Aug. 18, 2008
A computer server within InterActive Financial Marketing Group (IFMG), a division of Dominion Enterprises located in Richmond, Virginia, was hacked into and illegally accessed by an unknown and unauthorized third party between November 2007 and February 2008. The data intrusion resulted in the potential exposure of personal information, including the names, addresses, birth dates, and social security numbers of 92,095 applicants who submitted credit applications to IFMG's family of special finance Web sites.
The Ministry of Justice (MoJ) Department for Work and Pensions (DWP)
Resource accounts for two departments revealed around 62,000 people were affected by breaches. In its biggest data breach, the MoJ reported that discs containing 27,000 supplier records, including supplier name, address and some cases bank details were stolen. Data losses reported by the MoJ included a laptop that contained data on 14,000 fine defaulters. The data included names, dates of birth, address, offence and in a fifth of cases national insurance numbers. The laptop was stolen within secured government premises and described as inadequately protected. MoJ also reported a loss of paper documents that involved data on 3,648 people including their alleged offences. The DWP's resource accounts said its biggest breach was the retention of two discs by a contractor. The discs contained the data of 9,000 people and forced the department to notify law enforcement. The department also suffered two other incidents. One in July 2007 that potentially affected 7,800 and one in January when papers with data on 45 people were lost.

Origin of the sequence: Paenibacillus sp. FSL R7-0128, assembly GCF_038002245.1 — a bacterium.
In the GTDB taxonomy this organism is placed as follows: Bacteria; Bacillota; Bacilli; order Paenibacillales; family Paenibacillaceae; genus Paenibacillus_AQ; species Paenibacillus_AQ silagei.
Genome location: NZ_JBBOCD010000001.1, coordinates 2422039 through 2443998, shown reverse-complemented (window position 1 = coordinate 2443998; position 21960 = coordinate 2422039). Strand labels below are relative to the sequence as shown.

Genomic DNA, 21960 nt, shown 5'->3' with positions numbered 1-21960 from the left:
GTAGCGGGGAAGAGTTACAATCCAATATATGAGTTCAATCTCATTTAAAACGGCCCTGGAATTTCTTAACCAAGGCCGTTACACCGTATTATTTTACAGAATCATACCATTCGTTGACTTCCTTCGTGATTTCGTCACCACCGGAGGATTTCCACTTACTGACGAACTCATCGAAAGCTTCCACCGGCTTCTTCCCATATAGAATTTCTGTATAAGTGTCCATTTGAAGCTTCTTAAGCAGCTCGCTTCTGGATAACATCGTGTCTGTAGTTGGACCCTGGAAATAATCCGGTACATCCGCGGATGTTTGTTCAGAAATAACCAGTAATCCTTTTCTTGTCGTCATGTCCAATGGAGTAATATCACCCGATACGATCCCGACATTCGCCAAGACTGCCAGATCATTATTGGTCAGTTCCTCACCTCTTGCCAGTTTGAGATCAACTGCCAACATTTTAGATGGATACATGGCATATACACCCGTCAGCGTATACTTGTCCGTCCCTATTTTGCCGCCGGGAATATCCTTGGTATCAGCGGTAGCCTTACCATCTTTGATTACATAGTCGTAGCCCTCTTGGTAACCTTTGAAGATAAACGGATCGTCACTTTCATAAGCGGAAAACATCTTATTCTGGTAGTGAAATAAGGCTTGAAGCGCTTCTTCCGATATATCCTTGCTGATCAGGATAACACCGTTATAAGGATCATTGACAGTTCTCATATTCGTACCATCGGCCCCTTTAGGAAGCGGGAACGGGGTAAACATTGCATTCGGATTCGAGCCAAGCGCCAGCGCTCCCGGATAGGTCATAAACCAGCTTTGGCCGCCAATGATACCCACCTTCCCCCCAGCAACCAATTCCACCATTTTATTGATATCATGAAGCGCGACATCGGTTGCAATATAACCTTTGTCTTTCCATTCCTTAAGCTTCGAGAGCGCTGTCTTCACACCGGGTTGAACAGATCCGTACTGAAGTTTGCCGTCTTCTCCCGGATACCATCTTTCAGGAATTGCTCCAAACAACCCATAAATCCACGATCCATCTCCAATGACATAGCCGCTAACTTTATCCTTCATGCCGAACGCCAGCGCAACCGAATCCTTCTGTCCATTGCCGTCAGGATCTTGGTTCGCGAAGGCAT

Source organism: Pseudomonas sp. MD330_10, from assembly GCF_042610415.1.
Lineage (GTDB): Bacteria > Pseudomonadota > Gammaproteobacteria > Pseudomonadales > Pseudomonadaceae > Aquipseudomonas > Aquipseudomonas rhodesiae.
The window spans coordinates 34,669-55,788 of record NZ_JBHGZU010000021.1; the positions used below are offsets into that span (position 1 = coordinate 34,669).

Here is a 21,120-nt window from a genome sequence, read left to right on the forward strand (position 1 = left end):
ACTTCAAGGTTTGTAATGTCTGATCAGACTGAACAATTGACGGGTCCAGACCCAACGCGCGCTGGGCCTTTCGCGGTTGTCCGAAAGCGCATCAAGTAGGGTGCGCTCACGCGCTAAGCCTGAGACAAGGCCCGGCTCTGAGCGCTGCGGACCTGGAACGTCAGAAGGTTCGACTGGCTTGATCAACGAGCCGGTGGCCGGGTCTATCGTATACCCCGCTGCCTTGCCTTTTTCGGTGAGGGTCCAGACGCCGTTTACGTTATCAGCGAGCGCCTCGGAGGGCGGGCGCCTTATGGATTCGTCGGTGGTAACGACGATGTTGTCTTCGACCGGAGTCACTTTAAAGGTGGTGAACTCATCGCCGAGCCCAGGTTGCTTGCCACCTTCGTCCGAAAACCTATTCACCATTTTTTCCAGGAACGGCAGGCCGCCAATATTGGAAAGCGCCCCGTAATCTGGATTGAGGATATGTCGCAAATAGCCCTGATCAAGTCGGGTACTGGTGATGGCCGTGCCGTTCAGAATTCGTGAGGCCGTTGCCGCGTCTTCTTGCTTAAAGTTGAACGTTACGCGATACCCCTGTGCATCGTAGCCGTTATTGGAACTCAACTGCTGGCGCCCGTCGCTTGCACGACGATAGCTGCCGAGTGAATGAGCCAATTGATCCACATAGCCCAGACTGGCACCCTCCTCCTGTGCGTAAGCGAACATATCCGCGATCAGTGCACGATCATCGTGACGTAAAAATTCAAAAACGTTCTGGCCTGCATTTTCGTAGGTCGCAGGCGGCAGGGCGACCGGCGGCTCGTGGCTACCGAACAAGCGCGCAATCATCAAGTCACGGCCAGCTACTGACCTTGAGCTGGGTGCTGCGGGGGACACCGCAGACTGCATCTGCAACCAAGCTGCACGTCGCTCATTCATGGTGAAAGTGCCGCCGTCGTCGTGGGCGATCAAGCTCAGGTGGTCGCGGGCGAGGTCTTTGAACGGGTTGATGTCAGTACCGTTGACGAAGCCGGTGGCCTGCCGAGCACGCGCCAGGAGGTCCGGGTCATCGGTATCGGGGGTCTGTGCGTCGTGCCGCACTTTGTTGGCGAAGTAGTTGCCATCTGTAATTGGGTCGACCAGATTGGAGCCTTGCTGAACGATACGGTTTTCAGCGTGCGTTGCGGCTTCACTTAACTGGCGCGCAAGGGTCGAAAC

Keller High School
Keller family's received a mailing from Keller High School last week. Upon opening it, they found two enrollment forms. One was an emergency-care authorization form. But the other was a student information form containing another classmate’s social security number, student ID number, home address, phone number and contact information for his parents at home and at work. They quickly realized that their child’s private information, which they used to set up their college fund and other accounts, was mailed to someone else.
The Princeton Review
The test-preparatory firm, accidentally published the personal data and standardized test scores of tens of thousands of Florida students on its Web site. One file on the site contained information on about 34,000 students in the public schools in Sarasota, Fla. Another folder contained dozens of files with names and birth dates for 74,000 students in the school system of Fairfax County, Va.
Aug. 19, 2008
Kingston Tax Service
Office computers were stolen from the business. On each of the computers is information which can be used by identity thieves including credit card information and Social Security numbers.